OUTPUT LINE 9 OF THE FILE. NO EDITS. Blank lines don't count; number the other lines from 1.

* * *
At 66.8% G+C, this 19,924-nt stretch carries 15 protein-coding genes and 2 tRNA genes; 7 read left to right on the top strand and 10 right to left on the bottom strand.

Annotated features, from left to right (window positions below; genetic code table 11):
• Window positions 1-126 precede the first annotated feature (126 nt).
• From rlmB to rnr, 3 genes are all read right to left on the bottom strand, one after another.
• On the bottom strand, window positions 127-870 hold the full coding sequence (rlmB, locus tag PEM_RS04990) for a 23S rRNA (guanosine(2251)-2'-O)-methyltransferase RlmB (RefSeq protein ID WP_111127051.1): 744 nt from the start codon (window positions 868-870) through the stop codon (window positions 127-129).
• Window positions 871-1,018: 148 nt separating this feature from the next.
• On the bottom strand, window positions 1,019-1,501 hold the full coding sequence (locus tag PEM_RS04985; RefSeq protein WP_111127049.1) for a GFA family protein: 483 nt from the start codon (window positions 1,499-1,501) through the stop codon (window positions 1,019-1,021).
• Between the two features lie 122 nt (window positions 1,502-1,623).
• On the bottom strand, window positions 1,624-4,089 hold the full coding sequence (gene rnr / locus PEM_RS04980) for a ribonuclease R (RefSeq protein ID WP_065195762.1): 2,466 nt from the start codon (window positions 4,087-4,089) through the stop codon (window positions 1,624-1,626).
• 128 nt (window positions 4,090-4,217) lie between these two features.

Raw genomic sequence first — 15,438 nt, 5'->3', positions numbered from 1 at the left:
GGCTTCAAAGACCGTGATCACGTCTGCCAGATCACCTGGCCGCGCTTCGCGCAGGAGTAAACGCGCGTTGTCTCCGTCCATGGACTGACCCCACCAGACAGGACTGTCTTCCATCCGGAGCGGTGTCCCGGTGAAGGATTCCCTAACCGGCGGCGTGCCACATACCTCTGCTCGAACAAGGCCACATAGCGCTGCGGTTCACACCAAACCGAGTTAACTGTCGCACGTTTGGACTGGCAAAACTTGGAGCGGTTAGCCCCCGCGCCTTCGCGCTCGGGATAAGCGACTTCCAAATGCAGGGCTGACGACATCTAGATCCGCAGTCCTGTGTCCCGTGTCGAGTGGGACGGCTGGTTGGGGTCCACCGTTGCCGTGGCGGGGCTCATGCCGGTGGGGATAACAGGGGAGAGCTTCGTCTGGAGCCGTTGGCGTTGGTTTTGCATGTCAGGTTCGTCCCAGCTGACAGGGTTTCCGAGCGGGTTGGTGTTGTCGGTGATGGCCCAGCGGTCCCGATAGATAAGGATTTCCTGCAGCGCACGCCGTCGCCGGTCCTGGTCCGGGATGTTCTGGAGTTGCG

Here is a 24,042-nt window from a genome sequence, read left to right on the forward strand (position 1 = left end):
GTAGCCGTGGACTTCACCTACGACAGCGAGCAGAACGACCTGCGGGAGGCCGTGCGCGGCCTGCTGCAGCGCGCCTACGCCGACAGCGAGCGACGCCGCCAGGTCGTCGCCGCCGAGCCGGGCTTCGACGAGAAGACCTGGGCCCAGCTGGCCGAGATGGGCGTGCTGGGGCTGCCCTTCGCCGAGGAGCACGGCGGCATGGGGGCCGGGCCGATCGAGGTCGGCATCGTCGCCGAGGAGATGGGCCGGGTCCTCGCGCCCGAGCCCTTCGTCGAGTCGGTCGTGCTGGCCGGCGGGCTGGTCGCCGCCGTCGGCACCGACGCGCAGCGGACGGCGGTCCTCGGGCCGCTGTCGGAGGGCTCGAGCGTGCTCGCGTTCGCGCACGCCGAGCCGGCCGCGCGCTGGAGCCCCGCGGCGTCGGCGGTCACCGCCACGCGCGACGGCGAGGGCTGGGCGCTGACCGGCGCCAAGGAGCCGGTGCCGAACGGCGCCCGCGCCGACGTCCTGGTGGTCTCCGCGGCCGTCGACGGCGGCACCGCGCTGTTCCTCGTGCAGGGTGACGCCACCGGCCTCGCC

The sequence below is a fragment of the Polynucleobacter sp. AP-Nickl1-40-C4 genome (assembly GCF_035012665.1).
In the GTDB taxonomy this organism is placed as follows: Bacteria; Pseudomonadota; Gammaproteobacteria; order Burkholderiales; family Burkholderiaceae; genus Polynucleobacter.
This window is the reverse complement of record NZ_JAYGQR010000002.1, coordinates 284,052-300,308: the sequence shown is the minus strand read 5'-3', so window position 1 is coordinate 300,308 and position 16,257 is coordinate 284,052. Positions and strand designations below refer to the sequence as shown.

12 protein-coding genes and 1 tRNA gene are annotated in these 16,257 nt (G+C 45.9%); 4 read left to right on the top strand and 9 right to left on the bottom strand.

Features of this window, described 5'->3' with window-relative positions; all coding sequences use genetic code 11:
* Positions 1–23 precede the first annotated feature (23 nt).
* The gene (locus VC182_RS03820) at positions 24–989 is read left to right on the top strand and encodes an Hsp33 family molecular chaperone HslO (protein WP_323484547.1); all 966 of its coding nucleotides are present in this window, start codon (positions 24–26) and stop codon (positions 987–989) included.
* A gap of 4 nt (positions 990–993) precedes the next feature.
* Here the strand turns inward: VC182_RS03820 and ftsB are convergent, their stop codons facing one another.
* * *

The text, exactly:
• On the bottom strand, window positions 1,624-4,089 hold the full coding sequence (gene rnr / locus PEM_RS04980) for a ribonuclease R (RefSeq protein ID WP_065195762.1): 2,466 nt from the start codon (window positions 4,087-4,089) through the stop codon (window positions 1,624-1,626).